Delta makes a great product. I recently chose their stainless steel 8 gallon FermTank over similar products from Anvil, Spike and SS Brewtech. I am beyond happy with my decision, but a home brewer never stops tinkering.
You can read my full review on the Delta FermTank here.
Delta offers a Closed Pressure Transfer Kit on their site for $50. They were out of stock when I bought my FermTank, but even if it had been in stock… I probably would have skipped it to build one myself. What I quickly found was that I could have pieced one together using some spare parts I already had on hand, but I instead decided to step up the ante a bit.
My closed transfer kit comes complete with two sections: One that connects the CO2 canister to my fermenter, and a second that connects my fermenter to a Corny keg.
All told, I spent less than $40, build a better product, and came out of it with a system that will transfer my New England IPAs in a no-oxygen environment. Having a closed transfer is essential if you want to reduce oxidation of your beer, which is doubly important if you make a lot of NEIPAs like I do.
Building the Kit
If you are attempting to perform a closed transfer, you should already have a keg system setup, if not – please do that first. The rest of this article is worthless if you aren’t already kegging.
Also, this kit should work on any stainless fermenter, and not just my preferred Delta FermTank. If your fermenter’s lid doesn’t have a pre-drilled hole in it to accept the gas post manifold, then you can use this step bit to drill a 1/2″ hole. Remember to remove any burrs after drilling.
1. The connection between your CO2 tank & Fermenter
Note: I already had some of these items, since I previously built my force carbonation station. So in reality, I just purchased the Ball Lock Post Manifold for my scenario.
- 3/8″ ID Silicone Tubing (about 5 feet)
- Gas Ball Lock Post Manifold
- Gas Disconnect with Check Valve
- (2) 7/16″ ID neoprene washers
- Tube clamps
Now, the lid of this fermenter will need to account for two different situations. First, there needs to be an airlock to allow the CO2 created during fermentation to escape. Second, there needs to be a way to pressurize the unit for transfer.
In all cases, we will be installing the gas post to the middle hole (green circle) in the lid. The gas post is about 1/32″ too big for the hole on the lid, so I used my Dremmel tool and sanded the diameter of the hole for a few seconds, and it fit like a glove. This small of a change will not impact the use of any other usage of that hole. Hand tighten the nut under the lid. Be careful not to overtighten as it will cause the rubber gasket to warp and break the seal.
How the second hole (blue circle) on the side is used, we have a couple different options:
- Connect a length of 3/8″ hose to the barb manifold provided by Delta, and dip it into a container of sanitizer. However, this becomes a problem during transferring since it becomes an unsealable oxygen entry point.
- Install the rubber grommet and plastic airlock provided by Delta. I don’t like this option because as you increase pressure inside the tank during transfer, that airlock may push out.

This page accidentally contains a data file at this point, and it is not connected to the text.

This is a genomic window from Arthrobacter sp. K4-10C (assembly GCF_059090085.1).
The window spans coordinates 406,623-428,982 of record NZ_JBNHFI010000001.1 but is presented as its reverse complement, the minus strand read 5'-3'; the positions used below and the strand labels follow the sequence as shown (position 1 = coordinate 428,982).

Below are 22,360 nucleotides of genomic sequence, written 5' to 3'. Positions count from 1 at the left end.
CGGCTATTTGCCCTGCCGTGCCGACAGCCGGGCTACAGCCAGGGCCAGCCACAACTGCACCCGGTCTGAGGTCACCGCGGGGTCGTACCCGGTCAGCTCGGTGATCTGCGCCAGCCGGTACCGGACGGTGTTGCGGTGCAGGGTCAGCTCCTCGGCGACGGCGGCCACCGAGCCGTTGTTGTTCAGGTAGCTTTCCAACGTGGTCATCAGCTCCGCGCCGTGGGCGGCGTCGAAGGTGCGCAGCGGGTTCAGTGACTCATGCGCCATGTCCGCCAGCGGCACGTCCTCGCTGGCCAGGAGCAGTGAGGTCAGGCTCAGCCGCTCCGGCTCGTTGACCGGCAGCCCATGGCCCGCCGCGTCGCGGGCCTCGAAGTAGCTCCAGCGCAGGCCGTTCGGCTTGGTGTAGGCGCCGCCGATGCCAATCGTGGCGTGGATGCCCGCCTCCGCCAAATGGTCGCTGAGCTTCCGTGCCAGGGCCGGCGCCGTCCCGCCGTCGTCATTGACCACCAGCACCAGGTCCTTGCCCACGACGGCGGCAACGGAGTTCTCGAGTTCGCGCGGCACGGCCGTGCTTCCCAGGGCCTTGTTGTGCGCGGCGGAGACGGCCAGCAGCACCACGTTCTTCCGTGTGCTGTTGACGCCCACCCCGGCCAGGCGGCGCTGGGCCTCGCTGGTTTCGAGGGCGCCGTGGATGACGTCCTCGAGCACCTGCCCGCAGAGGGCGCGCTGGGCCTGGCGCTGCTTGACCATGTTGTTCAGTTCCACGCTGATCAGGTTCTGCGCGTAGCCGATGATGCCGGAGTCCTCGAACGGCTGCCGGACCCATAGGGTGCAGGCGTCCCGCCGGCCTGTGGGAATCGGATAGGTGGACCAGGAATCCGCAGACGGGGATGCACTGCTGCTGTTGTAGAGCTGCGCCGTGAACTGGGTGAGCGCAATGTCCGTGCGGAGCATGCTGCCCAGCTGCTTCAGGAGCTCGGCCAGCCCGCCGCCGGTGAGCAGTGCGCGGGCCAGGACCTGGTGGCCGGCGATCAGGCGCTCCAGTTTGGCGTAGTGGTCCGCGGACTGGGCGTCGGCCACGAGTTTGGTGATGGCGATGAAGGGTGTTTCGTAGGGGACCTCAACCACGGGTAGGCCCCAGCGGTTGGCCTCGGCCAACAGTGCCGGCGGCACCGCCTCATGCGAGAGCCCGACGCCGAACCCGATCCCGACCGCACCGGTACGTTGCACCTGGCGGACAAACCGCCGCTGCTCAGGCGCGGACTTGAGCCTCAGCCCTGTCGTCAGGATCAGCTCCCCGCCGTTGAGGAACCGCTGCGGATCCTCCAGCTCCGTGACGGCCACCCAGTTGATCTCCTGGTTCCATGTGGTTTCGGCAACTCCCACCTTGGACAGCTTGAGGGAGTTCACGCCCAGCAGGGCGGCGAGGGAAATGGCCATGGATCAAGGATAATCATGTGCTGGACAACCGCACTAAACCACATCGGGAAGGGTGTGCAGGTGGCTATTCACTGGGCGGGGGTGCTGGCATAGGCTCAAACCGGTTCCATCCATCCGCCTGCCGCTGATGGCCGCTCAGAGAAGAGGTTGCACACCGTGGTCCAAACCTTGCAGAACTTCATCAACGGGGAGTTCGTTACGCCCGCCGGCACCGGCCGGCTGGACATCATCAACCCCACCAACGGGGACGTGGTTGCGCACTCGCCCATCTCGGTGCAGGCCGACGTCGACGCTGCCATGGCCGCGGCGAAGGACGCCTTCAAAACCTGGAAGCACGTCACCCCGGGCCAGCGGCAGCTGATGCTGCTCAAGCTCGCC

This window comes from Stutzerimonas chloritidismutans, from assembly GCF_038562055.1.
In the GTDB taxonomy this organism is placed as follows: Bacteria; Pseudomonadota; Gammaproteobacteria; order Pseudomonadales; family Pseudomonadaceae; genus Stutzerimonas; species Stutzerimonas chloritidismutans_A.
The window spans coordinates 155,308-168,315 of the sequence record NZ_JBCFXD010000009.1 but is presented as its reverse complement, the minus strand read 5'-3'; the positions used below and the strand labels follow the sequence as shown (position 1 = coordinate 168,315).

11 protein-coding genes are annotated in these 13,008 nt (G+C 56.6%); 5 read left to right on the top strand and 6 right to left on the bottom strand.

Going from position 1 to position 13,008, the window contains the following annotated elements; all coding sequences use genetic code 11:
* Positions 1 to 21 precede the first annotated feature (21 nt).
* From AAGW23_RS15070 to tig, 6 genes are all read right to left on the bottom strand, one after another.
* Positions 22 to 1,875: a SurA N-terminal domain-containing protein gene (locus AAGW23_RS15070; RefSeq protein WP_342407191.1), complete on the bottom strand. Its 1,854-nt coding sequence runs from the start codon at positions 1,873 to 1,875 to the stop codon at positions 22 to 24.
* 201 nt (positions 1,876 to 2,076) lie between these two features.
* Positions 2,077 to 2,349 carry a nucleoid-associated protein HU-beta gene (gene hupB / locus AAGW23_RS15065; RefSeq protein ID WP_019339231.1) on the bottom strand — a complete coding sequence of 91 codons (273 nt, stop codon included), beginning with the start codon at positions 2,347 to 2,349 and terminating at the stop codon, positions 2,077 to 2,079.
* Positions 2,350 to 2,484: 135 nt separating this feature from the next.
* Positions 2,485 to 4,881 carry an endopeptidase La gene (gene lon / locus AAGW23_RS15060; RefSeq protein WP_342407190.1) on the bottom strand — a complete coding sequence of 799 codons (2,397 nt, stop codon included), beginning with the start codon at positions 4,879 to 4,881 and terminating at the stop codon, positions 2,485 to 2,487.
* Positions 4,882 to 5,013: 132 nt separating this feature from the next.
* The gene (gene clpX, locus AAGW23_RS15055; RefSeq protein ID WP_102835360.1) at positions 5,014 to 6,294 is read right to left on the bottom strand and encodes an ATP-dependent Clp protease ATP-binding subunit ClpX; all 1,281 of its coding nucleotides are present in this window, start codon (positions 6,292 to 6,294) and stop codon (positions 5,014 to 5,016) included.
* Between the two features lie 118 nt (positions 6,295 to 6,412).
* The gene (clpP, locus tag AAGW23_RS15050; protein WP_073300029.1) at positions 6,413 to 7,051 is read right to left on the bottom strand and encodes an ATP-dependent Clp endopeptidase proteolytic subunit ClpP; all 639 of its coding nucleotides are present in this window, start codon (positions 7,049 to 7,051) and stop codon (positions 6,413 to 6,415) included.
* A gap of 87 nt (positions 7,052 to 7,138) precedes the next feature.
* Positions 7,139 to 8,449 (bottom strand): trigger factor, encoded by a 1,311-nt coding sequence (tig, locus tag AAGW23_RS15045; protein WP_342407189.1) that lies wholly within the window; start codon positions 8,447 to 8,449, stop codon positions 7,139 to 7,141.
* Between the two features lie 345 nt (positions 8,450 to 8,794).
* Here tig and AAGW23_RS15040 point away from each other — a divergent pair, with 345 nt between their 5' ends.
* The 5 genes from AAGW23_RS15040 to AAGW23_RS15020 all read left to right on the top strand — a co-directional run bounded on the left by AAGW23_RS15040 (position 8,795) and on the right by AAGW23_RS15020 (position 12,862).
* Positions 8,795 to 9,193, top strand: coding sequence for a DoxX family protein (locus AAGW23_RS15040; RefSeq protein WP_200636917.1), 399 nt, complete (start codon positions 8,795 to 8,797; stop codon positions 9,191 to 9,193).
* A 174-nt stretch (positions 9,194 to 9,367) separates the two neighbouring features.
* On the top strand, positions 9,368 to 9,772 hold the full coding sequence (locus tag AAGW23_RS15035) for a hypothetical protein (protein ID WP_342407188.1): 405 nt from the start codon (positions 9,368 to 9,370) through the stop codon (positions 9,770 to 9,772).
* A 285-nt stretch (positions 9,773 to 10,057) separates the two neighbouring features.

- Preferred (as shown in picture): Close off the second hole (blue circle) with the plug manifold that came with your FermTank, and only install the new Gas Post in the middle lid hole (green circle) with a neoprene black washer on the top and bottom of the gas post. In this scenario, we are going to use the gas post for both the blow-off and the gas pressure.
After the lid is assembled, your next step is to build the gas line that can double as the blow-off tube if you so choose. Attach the gas disconnect to one end of the 3/8″ tubing with a hose clamp. During fermentation, the open end of the tubing can be placed into a jar of sanitizer. When it comes time to pressure transfer, connect that open end of the tube to your CO2 tank.
I, however, was able to use a few of the devices I built in place of the tubing above. During fermentation, I connected my DIY spunding valve to the gas post, then swapped it out for my carbonation station when it came time to transfer.
2. The connection between the Corny Keg & Fermenter
- 3/8″ ID Silicone Tubing (about 5 feet)
- Liquid Disconnect
- Tube clamps (the ones you can hand-tighten will work best here)
The ball valve that Delta comes with has a 3/8″ barb on the end. Connect one end of the tubing to the liquid disconnect and the other can be squeezed onto the ball valve barb and secured with a clamp.
Performing the Closed Transfer
Performing the closed transfer to a keg from your fermenter is a mix of synchronized actions and being slow and mindful. Take it slow, and use as little pressure as possible. I cannot stress that bolded sentance enough.
Also, even though I describe the whole connection process below, I decided to also draw a quick diagram as well. They say a picture is worth 1000 words… well in this case, its worth about 150. This diagram shows how everything should be connected right before the transfer is started.
- Purge your Corny Keg with CO2.
- Connect the gas post on your lid to the CO2 source, but keep it turned off at the moment.
- Connect the corny keg and ball valve with your liquid disconnect tube.
- Attach the spunding valve or spare gas disconnect to the gas post on your keg. Set it to as close to 0-1 PSI as you can.
- Slowly open the pressure from the CO2 tank to 2-3 PSI.
- Quickly open the ball valve at the same time. Beer should begin flowing from your fermenter to your keg.
- You will be able to tell when the fermenter is empty and the keg is full because the tubes will run empty. It should take anywhere from 15-20 minutes.
- Disconnect both the gas and liquid disconnects from the keg.
- Your keg is full of your beer. My next step would be to force carbonate it, but you do what makes you happiest.